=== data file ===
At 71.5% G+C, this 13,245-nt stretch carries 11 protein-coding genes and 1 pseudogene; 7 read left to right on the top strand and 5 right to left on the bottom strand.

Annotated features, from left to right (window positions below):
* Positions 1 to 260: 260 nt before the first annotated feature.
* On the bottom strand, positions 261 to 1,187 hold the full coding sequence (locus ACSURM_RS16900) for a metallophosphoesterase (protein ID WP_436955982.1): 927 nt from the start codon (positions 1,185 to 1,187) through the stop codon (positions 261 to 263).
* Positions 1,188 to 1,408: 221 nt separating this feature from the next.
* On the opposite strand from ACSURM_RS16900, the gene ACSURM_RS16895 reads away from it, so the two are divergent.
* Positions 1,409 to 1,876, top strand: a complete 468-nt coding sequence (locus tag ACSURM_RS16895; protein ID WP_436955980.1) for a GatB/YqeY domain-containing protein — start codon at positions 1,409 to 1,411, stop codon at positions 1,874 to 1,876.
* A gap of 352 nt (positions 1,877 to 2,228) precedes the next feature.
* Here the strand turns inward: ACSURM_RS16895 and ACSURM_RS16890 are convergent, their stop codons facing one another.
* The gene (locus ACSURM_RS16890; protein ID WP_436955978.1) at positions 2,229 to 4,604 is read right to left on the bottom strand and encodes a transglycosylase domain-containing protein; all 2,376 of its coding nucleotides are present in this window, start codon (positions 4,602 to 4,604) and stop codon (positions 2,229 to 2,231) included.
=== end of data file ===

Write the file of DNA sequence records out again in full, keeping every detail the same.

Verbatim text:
At 71.5% G+C, this 13,245-nt stretch carries 11 protein-coding genes and 1 pseudogene; 7 read left to right on the top strand and 5 right to left on the bottom strand.

Annotated features, from left to right (window positions below):
* Positions 1 to 260: 260 nt before the first annotated feature.
* On the bottom strand, positions 261 to 1,187 hold the full coding sequence (locus ACSURM_RS16900) for a metallophosphoesterase (protein ID WP_436955982.1): 927 nt from the start codon (positions 1,185 to 1,187) through the stop codon (positions 261 to 263).
* Positions 1,188 to 1,408: 221 nt separating this feature from the next.
* On the opposite strand from ACSURM_RS16900, the gene ACSURM_RS16895 reads away from it, so the two are divergent.
* Positions 1,409 to 1,876, top strand: a complete 468-nt coding sequence (locus tag ACSURM_RS16895; protein ID WP_436955980.1) for a GatB/YqeY domain-containing protein — start codon at positions 1,409 to 1,411, stop codon at positions 1,874 to 1,876.
* A gap of 352 nt (positions 1,877 to 2,228) precedes the next feature.
* Here the strand turns inward: ACSURM_RS16895 and ACSURM_RS16890 are convergent, their stop codons facing one another.
* The gene (locus ACSURM_RS16890; protein ID WP_436955978.1) at positions 2,229 to 4,604 is read right to left on the bottom strand and encodes a transglycosylase domain-containing protein; all 2,376 of its coding nucleotides are present in this window, start codon (positions 4,602 to 4,604) and stop codon (positions 2,229 to 2,231) included.